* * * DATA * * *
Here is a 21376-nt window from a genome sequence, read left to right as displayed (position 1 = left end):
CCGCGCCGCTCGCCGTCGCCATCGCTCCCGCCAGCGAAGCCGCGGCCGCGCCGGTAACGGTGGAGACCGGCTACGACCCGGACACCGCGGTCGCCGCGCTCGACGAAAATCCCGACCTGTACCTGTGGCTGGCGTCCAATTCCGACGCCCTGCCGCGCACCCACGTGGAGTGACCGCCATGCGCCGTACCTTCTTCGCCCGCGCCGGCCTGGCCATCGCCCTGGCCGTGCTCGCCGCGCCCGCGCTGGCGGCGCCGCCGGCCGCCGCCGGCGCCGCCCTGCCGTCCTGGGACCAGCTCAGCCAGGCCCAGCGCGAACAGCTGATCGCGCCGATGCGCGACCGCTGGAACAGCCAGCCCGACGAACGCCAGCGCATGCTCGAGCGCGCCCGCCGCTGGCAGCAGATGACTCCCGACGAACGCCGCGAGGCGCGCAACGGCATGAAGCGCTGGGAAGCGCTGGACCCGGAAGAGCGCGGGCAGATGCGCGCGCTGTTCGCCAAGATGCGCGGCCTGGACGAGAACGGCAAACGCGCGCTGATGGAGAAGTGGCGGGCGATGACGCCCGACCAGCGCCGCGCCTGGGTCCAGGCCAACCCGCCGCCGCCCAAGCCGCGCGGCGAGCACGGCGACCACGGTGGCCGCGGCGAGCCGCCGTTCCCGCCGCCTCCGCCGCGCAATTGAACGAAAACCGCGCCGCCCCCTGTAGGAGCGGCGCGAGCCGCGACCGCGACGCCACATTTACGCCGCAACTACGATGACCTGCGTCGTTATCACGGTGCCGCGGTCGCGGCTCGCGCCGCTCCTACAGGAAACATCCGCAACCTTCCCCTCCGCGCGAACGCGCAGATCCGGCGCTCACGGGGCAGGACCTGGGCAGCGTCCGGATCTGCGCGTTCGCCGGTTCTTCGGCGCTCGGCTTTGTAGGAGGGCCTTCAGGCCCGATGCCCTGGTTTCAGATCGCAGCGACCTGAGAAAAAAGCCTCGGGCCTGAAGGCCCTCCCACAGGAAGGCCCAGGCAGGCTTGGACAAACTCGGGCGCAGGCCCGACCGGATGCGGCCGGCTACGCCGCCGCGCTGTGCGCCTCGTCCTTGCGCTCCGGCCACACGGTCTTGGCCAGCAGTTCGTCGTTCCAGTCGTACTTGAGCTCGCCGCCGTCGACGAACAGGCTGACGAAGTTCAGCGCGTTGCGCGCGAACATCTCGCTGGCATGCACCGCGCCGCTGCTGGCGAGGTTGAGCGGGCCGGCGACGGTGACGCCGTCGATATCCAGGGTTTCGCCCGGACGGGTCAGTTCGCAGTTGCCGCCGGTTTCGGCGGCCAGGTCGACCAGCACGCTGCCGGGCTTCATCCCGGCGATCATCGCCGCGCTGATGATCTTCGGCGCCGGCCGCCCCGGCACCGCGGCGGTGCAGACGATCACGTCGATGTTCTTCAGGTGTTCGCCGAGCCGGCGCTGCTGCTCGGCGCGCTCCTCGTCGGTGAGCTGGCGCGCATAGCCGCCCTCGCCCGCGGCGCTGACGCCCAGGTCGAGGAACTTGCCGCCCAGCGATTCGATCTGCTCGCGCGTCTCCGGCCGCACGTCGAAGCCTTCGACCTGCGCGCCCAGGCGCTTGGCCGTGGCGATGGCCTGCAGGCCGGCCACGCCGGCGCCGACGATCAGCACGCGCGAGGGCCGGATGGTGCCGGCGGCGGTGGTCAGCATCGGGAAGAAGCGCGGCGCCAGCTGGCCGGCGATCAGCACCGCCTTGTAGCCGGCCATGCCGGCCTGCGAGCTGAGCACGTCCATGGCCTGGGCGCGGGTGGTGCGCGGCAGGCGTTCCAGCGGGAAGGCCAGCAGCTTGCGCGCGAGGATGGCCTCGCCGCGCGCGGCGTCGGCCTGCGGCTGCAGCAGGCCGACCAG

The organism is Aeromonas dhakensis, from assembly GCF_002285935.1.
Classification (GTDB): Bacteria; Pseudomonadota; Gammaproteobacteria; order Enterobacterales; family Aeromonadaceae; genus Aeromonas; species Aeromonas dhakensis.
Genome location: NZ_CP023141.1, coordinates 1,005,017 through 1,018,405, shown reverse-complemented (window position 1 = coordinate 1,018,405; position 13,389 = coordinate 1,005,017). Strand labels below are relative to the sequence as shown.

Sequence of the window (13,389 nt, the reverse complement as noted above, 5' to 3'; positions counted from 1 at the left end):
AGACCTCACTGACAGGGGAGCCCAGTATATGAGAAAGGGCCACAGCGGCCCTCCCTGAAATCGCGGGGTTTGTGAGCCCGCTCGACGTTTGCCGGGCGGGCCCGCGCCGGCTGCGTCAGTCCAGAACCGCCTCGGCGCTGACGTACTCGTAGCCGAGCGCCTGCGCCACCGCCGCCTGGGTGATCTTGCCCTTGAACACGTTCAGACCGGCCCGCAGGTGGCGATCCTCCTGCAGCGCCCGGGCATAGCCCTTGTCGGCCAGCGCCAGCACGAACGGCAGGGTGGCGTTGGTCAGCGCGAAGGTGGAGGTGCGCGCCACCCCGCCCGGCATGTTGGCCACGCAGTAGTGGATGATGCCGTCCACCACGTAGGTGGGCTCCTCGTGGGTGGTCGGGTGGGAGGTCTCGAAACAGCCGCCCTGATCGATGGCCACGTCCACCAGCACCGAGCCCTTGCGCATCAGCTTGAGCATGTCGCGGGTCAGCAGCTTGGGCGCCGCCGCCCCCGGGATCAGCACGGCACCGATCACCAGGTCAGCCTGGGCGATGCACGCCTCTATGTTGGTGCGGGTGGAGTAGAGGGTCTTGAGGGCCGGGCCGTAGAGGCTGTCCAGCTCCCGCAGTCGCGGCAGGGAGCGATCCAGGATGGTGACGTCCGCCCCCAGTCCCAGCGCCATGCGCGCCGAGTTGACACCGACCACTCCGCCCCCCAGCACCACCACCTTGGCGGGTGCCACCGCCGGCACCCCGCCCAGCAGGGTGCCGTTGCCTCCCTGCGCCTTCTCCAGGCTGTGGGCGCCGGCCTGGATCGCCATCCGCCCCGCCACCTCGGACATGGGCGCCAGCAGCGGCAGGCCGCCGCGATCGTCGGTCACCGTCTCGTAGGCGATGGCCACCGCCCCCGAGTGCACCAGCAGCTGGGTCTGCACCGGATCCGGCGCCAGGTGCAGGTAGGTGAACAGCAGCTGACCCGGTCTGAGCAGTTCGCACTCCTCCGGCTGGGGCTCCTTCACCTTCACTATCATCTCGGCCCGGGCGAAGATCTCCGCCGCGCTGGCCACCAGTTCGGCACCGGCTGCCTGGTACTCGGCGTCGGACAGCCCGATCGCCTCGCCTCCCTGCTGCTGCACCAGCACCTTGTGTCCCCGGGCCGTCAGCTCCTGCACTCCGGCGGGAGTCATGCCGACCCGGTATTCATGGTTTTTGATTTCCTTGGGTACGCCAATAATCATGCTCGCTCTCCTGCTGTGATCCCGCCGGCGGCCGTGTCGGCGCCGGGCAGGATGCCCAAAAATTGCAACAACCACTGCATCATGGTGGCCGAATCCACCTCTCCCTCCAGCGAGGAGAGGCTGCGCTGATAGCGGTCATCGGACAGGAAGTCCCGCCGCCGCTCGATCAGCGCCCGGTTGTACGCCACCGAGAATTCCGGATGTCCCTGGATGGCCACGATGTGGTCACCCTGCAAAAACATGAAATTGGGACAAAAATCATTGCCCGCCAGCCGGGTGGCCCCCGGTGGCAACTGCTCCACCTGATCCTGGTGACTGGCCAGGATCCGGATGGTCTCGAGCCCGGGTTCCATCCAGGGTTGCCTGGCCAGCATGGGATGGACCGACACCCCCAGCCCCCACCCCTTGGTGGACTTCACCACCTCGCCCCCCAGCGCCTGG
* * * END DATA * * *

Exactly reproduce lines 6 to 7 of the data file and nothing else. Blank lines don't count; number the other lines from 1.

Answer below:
Sequence of the window (13,389 nt, the reverse complement as noted above, 5' to 3'; positions counted from 1 at the left end):
AGACCTCACTGACAGGGGAGCCCAGTATATGAGAAAGGGCCACAGCGGCCCTCCCTGAAATCGCGGGGTTTGTGAGCCCGCTCGACGTTTGCCGGGCGGGCCCGCGCCGGCTGCGTCAGTCCAGAACCGCCTCGGCGCTGACGTACTCGTAGCCGAGCGCCTGCGCCACCGCCGCCTGGGTGATCTTGCCCTTGAACACGTTCAGACCGGCCCGCAGGTGGCGATCCTCCTGCAGCGCCCGGGCATAGCCCTTGTCGGCCAGCGCCAGCACGAACGGCAGGGTGGCGTTGGTCAGCGCGAAGGTGGAGGTGCGCGCCACCCCGCCCGGCATGTTGGCCACGCAGTAGTGGATGATGCCGTCCACCACGTAGGTGGGCTCCTCGTGGGTGGTCGGGTGGGAGGTCTCGAAACAGCCGCCCTGATCGATGGCCACGTCCACCAGCACCGAGCCCTTGCGCATCAGCTTGAGCATGTCGCGGGTCAGCAGCTTGGGCGCCGCCGCCCCCGGGATCAGCACGGCACCGATCACCAGGTCAGCCTGGGCGATGCACGCCTCTATGTTGGTGCGGGTGGAGTAGAGGGTCTTGAGGGCCGGGCCGTAGAGGCTGTCCAGCTCCCGCAGTCGCGGCAGGGAGCGATCCAGGATGGTGACGTCCGCCCCCAGTCCCAGCGCCATGCGCGCCGAGTTGACACCGACCACTCCGCCCCCCAGCACCACCACCTTGGCGGGTGCCACCGCCGGCACCCCGCCCAGCAGGGTGCCGTTGCCTCCCTGCGCCTTCTCCAGGCTGTGGGCGCCGGCCTGGATCGCCATCCGCCCCGCCACCTCGGACATGGGCGCCAGCAGCGGCAGGCCGCCGCGATCGTCGGTCACCGTCTCGTAGGCGATGGCCACCGCCCCCGAGTGCACCAGCAGCTGGGTCTGCACCGGATCCGGCGCCAGGTGCAGGTAGGTGAACAGCAGCTGACCCGGTCTGAGCAGTTCGCACTCCTCCGGCTGGGGCTCCTTCACCTTCACTATCATCTCGGCCCGGGCGAAGATCTCCGCCGCGCTGGCCACCAGTTCGGCACCGGCTGCCTGGTACTCGGCGTCGGACAGCCCGATCGCCTCGCCTCCCTGCTGCTGCACCAGCACCTTGTGTCCCCGGGCCGTCAGCTCCTGCACTCCGGCGGGAGTCATGCCGACCCGGTATTCATGGTTTTTGATTTCCTTGGGTACGCCAATAATCATGCTCGCTCTCCTGCTGTGATCCCGCCGGCGGCCGTGTCGGCGCCGGGCAGGATGCCCAAAAATTGCAACAACCACTGCATCATGGTGGCCGAATCCACCTCTCCCTCCAGCGAGGAGAGGCTGCGCTGATAGCGGTCATCGGACAGGAAGTCCCGCCGCCGCTCGATCAGCGCCCGGTTGTACGCCACCGAGAATTCCGGATGTCCCTGGATGGCCACGATGTGGTCACCCTGCAAAAACATGAAATTGGGACAAAAATCATTGCCCGCCAGCCGGGTGGCCCCCGGTGGCAACTGCTCCACCTGATCCTGGTGACTGGCCAGGATCCGGATGGTCTCGAGCCCGGGTTCCATCCAGGGTTGCCTGGCCAGCATGGGATGGACCGACACCCCCAGCCCCCACCCCTTGGTGGACTTCACCACCTCGCCCCCCAGCGCCTGG